Tuesday, April 19, 2016

Pennsylvania's New Medical Marijuana Law Includes Employment Protections

On Sunday, Pennsylvania Governor Tom Wolf signed a new medical marijuana legalization bill into law. You can read the full text of the law, Senate Bill 3, here. Of interest to Lawffice Space readers, the new law contains some employment provisions.

The gist of these provisions is that employers may not discriminate or retaliate against employees who are "certified to use medical marijuana" - not to be confused with recreational users. Employers are not required to allow marijuana use on their property or place of employment. Employers may still discipline employees who are under the influence in the workplace . . . "when the employee's conduct falls below the standard of care normally accepted for that position." Finally, the employer does not have to do anything that would violate federal law.
Unrolled marijuana joint. Public domain.

It is not clear (at least it is not clear to me yet) what happens if an employer violates these rules. I can only imagine litigating the issue of whether the employee can satisfactorily perform his or her job while stoned. In any event, here are the relevant provisions:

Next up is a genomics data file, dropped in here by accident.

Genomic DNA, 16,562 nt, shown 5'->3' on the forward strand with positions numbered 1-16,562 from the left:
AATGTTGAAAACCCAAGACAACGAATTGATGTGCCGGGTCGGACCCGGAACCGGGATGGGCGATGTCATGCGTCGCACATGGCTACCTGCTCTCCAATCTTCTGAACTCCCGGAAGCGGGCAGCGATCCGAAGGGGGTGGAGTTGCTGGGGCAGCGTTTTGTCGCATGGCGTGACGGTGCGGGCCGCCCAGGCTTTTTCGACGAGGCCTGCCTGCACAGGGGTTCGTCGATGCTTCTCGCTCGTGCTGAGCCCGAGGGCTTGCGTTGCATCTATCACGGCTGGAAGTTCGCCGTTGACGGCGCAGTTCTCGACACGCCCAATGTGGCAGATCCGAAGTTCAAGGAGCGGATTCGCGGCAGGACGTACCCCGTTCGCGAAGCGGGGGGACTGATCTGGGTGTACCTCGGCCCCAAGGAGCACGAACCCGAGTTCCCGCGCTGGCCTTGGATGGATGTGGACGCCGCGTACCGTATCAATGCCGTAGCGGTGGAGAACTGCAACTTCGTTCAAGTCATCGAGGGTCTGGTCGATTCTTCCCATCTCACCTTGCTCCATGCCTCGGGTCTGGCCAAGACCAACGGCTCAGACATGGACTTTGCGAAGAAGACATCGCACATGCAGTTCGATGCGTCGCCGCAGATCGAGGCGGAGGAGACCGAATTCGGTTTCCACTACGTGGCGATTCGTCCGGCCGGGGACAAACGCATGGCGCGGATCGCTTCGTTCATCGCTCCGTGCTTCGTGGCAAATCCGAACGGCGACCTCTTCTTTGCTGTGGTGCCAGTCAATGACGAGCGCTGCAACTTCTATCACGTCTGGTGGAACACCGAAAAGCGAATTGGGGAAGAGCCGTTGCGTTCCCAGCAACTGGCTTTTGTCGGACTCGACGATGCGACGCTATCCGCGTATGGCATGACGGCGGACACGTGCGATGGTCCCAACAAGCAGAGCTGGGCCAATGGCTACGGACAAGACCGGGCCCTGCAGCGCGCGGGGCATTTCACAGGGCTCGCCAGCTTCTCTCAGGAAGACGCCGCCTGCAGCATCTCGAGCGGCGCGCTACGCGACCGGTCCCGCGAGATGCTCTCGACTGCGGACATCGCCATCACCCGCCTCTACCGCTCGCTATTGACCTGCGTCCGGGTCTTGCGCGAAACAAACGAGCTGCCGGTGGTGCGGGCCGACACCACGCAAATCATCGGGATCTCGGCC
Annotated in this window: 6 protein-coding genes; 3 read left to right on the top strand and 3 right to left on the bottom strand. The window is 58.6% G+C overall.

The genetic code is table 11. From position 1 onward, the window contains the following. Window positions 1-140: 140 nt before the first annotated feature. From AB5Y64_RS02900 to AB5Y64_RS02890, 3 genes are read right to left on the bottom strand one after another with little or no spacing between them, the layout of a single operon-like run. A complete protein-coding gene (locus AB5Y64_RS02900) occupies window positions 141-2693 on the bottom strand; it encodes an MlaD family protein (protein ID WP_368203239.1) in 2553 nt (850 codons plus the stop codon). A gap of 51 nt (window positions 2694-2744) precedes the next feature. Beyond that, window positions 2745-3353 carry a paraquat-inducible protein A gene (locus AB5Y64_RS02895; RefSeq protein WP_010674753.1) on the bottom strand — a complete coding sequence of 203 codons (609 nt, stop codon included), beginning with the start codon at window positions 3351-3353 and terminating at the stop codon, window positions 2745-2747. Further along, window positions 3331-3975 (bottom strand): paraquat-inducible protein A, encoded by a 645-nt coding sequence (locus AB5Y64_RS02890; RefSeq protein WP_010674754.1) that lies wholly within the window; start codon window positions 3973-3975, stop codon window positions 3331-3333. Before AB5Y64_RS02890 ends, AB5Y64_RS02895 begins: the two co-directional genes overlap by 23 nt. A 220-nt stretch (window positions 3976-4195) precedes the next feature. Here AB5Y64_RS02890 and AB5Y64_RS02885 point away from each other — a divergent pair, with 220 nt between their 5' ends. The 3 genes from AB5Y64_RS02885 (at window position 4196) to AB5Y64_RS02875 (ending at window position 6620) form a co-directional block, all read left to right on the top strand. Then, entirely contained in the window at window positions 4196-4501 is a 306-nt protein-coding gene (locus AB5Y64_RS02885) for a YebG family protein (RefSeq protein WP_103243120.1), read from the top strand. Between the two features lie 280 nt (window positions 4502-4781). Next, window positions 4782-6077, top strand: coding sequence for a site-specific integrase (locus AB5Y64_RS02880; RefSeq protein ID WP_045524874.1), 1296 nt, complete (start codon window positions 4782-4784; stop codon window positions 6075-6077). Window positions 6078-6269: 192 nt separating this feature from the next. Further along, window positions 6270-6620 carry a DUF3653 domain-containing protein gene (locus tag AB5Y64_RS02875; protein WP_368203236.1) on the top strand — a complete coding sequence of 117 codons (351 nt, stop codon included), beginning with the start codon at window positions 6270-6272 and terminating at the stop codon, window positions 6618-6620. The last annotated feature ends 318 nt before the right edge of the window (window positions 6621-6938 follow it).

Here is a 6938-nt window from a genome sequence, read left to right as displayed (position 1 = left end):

Section 2103  
(B) Employment.  
(1) No employer may discharge, threaten, refuse to hire or otherwise discriminate or retaliate against an employee regarding an employee's compensation, terms, conditions, location or privileges solely on the basis of such employee's status as an individual who is certified to use medical marijuana.  
(2) Nothing in this act shall require an employer to make any accommodation of the use of medical marijuana on the property or premises of any place of employment. This act shall in no way limit an employer's ability to discipline an employee for being under the influence of medical marijuana in the workplace or for working while under the influence of medical marijuana when the employee's conduct falls below the standard of care normally accepted for that position.  
(3) Nothing in this act shall require an employer to commit any act that would put the employer or any person acting on its behalf in violation of federal law.